Icon (Close Menu)


Air Choice One Will Bid to Keep EAS Contract in Jonesboro

3 min read

Air Choice One of St. Louis will bid to retain its federal Essential Air Service contracts for Jonesboro Municipal Airport after a rocky 2020, which saw passenger counts decline amid the pandemic and its airport terminal leveled by a tornado.

The EAS is a federal program that subsidizes smaller carriers so they can profitably offer a minimal level of scheduled air service to smaller communities. 

Air Choice One has been providing that service to Jonesboro since 2012. Its most recent four-year, $8 million contract ends in January.

CEO Shane Storz said the airline offers reliability, dependability and affordable fares, and it wants to do things like provide special chartered flights to New Orleans and Nashville in the future. 

“We’re just really, really proud of what we’ve done in Jonesboro. I think Jonesboro folks in the community are happy with us,” he said. “We’re doing a current survey, and the response is Air Choice One’s doing great.”

He expects the U.S. Department of Transportation to request proposals for Jonesboro’s next EAS contract in 30-45 days. 

Storz said the competition for contracts might be hotter this year than in years past, like it has been for the other EAS airports in Arkansas, as carriers seek more secure revenue after the pandemic.

“We’ll do the best we can to keep them happy and give them a good proposal. We hopefully get renewed for at least a couple of years. But we know we want to continue to expand in Jonesboro,” Storz said. “We’ve got fares to draw the attention of the community and surrounding areas, to utilize the service, so it will grow.”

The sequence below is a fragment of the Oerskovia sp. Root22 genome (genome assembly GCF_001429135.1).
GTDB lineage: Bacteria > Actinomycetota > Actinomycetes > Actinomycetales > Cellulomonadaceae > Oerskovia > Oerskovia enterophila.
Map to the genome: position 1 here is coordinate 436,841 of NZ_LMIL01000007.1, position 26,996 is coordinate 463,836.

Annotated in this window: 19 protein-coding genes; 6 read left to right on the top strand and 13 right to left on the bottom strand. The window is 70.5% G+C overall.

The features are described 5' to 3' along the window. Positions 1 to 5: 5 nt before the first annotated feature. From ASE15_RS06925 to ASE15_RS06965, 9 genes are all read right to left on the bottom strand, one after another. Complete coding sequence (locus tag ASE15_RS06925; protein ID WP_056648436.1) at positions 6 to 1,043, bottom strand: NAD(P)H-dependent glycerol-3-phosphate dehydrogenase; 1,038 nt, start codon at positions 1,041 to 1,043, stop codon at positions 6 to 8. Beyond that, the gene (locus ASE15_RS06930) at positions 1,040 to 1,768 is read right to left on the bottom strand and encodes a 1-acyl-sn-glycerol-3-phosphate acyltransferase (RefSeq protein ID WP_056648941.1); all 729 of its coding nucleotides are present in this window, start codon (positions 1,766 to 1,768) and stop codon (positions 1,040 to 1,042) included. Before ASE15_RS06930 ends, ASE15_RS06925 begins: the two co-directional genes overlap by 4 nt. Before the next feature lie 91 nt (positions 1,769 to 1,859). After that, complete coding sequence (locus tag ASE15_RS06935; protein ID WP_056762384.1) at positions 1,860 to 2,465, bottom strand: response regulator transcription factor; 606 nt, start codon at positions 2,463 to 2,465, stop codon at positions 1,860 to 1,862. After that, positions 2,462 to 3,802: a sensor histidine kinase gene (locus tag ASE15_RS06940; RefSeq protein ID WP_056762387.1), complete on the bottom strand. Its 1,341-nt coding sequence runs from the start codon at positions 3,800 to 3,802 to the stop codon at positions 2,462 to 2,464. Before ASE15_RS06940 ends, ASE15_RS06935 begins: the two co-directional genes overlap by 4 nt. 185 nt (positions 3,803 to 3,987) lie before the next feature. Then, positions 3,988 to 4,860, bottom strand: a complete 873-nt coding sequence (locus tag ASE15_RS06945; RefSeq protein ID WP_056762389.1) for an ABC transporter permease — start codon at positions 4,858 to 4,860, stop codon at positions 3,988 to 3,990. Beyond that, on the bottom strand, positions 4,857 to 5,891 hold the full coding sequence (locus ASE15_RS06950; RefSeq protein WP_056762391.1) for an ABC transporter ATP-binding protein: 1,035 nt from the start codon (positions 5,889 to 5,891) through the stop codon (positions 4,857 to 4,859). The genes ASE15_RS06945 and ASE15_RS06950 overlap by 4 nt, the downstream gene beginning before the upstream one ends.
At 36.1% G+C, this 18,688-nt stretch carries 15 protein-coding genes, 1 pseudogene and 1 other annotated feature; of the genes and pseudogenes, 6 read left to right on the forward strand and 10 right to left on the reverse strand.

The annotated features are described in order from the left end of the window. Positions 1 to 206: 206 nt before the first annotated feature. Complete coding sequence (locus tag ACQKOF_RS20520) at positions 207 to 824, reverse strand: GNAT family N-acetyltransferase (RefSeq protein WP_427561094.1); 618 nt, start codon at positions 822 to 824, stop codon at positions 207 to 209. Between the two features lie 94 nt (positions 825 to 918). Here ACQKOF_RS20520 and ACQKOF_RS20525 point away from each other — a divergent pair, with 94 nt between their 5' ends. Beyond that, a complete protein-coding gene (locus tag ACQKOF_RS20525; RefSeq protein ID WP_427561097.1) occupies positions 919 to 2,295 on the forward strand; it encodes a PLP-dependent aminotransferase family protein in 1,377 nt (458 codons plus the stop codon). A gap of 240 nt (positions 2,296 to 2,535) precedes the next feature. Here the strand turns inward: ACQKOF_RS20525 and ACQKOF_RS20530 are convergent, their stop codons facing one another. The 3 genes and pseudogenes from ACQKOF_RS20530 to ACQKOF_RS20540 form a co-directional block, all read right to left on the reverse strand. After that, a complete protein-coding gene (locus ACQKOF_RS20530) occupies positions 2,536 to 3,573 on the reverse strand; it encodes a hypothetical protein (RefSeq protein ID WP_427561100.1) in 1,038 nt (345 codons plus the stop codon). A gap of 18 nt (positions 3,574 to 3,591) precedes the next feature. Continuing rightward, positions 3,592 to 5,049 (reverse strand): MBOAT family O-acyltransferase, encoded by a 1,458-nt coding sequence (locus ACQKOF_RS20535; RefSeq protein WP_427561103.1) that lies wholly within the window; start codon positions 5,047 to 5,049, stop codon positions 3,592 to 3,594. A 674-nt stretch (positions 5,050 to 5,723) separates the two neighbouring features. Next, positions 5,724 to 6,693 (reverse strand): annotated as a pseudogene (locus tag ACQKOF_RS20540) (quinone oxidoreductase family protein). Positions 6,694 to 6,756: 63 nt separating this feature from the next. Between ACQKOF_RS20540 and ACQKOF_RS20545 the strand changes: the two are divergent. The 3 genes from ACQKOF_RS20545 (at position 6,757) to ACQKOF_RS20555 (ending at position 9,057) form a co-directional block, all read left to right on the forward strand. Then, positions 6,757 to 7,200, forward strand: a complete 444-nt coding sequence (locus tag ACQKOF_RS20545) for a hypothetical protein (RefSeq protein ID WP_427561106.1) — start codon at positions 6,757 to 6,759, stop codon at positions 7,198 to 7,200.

Airport Manager George Jackson said the airport has had “a pretty good relationship” with Air Choice One, which has been “much more reliable” and offered more affordable fares than its previous EAS providers. 

“They work pretty hard, being a small family-owned operation, and they have a lot of incentive to make it work,” he said.

Tornado Repair

Both the airport and Air Choice One have spent the year dealing with catastrophes — the pandemic and its economic fallout, and a tornado that ripped through in March 2020, leaving the airport with extensive damage, including the loss of 22 airport hangers.

“I would say everything at the airport got some [tornado] damage, and a lot of it was just totally, totally destroyed,” Jackson said. “It was kind of an eerie feeling because a lot of the airports were trying to put restrictions and shut down due to the pandemic and we were totally the opposite.”

Air Choice One got back to work six days after the tornado struck, using space provided by Hytrol Conveyor Co. for its lobby operations. Now the airline is sharing a terminal with private planes — an arrangement that will likely last at least another year, Storz said.

Repair work continues. The 22 hangers were rebuilt and opened in March. Renovations to the main fixed-base operator building have been completed, taxiway reconstruction is underway, and the airport received a $1.4 million grant to fix runway lighting and signs.

Repairs to the airport’s fire and rescue building and maintenance facility are happening now and could be complete by the end of the year, weather permitting.

“It’s just kind of a slow process, ongoing, because we have to do the take sealed bids and there’s a lot of design, updates,” Jackson said.

Storz said passenger counts are improving, now about 60% of what they were before the pandemic and tornado. 

Jackson was optimistic about the airport’s future, and said airport leaders are looking at a project to strengthen the runway to accommodate heavier aircraft. And the city has an overpass project in the works that will involve some airport property.

Send this to a friend